Dental Implants: Titanium or Zirconia
In the world of dental implants, there are a plethora of choices. For the novice, the availability of implant types and materials can be overwhelming. So we aren’t surprised when a patient asks us about what type of implant is best. It’s important to do your research before having a foreign object placed into your body. However, where we often see the road bump for patients is that research is done online, where advertising dollars have pushed some dental implant materials to the forefront, even though they may not be the best material to choose. This is often where we begin to have the discussion about titanium vs. zirconia.
Zirconia material is widely touted on the internet as the best ceramic material for dental implants. Unfortunately, this is a blanket statement that does not reveal all the information needed to make an educated decision. Although zirconia is seeing an increased use in dental implants, it still is not necessarily the best choice. Zirconia originally became available for use in dental implants in the 1970s. Unfortunately, it had a very poor success rate at that time due to its biomechanical instability. Although this has improved with time, it’s still a major concern.
A surprise to most people, zirconia is fabricated from a shiny, gray-white metal named zirconium. Processing zirconia from zirconium causes zirconia to be very unstable. Therefore, limestone, magnesia, ytria and alumina are added to zirconia to increase its stability. However, is it enough? That is the question.
Most studies show that zirconia has a higher incidence of zirconia implant fracture when compared to titanium implants. Zirconia dental implants are relatively new in the United States, so there are few clinical studies on long-term success of zirconia implants. Various studies have shown up to 30% incidence of fracture with zirconia implants. And then what happens? Well, imagine a screw embedded tightly into a hard piece of wood, and the top of the screw breaks off. How do you remove the screw? The wood around the screw has to be removed in order to loosen the screw. This is the same thing that has to occur in the jawbone around a broken implant. Therefore, the morbidity associated with a broken implant is very high.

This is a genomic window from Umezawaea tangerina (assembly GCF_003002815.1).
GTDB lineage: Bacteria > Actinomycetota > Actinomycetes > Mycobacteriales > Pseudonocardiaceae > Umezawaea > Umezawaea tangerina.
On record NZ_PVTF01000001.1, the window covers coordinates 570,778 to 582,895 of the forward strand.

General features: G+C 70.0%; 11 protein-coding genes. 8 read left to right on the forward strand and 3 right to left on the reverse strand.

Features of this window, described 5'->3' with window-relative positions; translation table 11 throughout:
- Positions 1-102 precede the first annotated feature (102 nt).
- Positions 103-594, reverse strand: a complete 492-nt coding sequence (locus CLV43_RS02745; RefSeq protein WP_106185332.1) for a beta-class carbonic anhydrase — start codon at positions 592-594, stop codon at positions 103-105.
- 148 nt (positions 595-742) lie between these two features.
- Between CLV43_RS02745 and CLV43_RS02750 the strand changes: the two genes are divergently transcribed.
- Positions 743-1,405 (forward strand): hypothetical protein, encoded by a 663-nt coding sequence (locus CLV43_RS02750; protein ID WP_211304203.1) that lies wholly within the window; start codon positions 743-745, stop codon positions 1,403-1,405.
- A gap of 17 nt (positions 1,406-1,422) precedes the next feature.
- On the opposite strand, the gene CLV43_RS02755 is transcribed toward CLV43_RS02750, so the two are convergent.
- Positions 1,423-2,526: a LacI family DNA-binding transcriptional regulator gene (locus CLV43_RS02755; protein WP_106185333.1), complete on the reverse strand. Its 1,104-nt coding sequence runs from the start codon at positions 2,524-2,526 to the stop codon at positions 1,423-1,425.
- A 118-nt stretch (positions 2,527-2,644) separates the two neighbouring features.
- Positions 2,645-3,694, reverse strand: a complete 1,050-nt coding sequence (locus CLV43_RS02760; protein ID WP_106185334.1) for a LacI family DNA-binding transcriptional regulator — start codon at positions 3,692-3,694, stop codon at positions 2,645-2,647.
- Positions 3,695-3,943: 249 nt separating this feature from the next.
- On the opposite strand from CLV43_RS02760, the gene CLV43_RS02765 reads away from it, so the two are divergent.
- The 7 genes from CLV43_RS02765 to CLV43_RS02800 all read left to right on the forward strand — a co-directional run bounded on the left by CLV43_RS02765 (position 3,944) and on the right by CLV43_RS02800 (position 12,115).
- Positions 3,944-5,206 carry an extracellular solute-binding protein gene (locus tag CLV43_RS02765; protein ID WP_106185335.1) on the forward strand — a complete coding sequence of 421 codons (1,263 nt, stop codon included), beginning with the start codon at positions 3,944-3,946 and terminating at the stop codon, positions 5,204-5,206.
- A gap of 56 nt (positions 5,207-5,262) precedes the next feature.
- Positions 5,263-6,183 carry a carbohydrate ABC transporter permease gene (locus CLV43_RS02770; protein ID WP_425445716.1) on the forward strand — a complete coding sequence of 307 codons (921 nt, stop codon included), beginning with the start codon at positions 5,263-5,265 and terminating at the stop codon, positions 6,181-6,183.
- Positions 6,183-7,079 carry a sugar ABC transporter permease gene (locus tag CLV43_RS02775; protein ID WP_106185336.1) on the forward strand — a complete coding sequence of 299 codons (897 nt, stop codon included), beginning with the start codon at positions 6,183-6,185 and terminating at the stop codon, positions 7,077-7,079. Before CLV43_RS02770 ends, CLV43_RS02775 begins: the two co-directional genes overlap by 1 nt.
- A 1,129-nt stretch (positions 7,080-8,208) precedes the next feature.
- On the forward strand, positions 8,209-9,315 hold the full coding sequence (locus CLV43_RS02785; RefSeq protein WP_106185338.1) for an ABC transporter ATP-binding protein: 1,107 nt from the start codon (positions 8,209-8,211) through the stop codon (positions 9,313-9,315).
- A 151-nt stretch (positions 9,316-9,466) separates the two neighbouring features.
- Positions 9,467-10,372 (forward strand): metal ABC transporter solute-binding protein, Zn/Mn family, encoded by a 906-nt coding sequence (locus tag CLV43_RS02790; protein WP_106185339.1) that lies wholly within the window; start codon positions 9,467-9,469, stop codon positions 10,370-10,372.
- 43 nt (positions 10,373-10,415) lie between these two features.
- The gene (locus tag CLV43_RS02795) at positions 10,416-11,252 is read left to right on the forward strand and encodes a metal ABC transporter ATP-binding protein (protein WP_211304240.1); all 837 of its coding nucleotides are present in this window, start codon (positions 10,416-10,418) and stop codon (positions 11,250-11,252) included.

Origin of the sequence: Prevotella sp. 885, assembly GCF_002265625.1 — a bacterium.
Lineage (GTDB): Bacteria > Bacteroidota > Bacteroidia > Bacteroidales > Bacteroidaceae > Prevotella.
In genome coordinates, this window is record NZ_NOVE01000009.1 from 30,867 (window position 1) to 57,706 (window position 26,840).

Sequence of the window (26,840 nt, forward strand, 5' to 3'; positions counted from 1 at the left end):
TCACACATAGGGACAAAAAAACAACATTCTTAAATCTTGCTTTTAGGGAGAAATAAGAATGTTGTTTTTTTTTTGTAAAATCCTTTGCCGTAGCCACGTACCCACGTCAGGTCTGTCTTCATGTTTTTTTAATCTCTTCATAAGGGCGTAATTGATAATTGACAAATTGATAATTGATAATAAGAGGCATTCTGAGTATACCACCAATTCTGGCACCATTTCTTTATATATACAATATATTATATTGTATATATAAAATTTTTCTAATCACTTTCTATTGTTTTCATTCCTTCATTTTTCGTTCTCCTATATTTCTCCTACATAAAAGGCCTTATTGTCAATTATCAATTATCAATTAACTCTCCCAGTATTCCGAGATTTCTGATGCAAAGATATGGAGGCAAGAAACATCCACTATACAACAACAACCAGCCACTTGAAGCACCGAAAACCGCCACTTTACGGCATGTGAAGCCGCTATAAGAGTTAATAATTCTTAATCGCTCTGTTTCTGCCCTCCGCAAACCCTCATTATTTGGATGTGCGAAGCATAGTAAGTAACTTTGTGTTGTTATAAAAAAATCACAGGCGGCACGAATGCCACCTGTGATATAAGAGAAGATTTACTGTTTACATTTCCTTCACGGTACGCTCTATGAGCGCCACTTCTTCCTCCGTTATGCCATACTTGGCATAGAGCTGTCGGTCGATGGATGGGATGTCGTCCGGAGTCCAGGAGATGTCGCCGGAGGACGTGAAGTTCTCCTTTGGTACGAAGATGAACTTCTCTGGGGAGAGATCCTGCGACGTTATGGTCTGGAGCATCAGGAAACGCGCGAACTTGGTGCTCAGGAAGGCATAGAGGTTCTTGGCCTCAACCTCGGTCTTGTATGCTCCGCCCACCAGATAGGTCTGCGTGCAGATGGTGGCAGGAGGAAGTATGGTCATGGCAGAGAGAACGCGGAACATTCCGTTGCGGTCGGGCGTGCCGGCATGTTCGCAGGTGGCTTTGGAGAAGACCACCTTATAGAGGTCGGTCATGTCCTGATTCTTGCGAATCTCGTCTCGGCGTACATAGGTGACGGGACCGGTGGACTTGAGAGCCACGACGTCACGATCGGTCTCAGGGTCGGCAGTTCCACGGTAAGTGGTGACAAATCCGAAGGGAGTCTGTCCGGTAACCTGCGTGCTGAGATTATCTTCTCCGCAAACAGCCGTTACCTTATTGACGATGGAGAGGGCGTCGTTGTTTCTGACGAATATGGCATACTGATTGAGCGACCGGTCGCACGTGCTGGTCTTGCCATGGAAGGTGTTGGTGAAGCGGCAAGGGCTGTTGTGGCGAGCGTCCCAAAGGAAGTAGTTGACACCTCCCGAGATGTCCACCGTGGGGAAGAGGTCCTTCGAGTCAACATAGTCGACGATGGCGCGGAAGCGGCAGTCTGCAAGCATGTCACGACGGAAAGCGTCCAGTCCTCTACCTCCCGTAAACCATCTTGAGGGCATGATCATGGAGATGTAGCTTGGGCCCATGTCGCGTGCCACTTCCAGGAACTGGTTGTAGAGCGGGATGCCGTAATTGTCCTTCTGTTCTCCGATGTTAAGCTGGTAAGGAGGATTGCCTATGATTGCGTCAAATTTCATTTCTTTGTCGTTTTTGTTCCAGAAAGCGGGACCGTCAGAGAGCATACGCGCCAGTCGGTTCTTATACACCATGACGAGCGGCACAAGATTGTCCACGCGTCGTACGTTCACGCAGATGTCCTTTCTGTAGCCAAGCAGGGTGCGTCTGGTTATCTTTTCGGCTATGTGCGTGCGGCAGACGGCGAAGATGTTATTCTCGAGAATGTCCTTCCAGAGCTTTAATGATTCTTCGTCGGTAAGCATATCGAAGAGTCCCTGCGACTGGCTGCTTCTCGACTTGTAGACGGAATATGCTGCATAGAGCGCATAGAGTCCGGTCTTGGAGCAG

Titanium dental implants do not have high fracture rates. And titanium dental implants have an excellent track record of long-term success. So why all the questions about using zirconia rather than titanium? Metal allergies and sensitivities.
Titanium allergy is noted to be about 0.6%. This is extremely low. And noted in the dental literature, allergic reactions to pure titanium are rare. The problem seems to exist with allergies to titanium alloys. Titanium alloy dental implants contain many impurities that may cause hypersensitivity and allergic reactions. These alloys often have added beryllium, cobalt, chromium, copper, iron, nickel and palladium. So the key then is to utilize a pure titanium implant system. This allows for excellent strength characteristics as well as excellent biocompatibility–a win, win!
At Origin Dental Wellness, we utilize a titanium implant system that does not contain alloy impurities. If we have a patient with concerns about hypersensitivity or allergy, we work with a functional medicine physician before the dental implant is placed in order to address the concerns. We want dental implants to have long-term success with no concerns about fracture or biocompatibility. As materials change and improve, we will adapt to make those positive changes as well. Currently, the best material is a pure titanium with no impure alloys.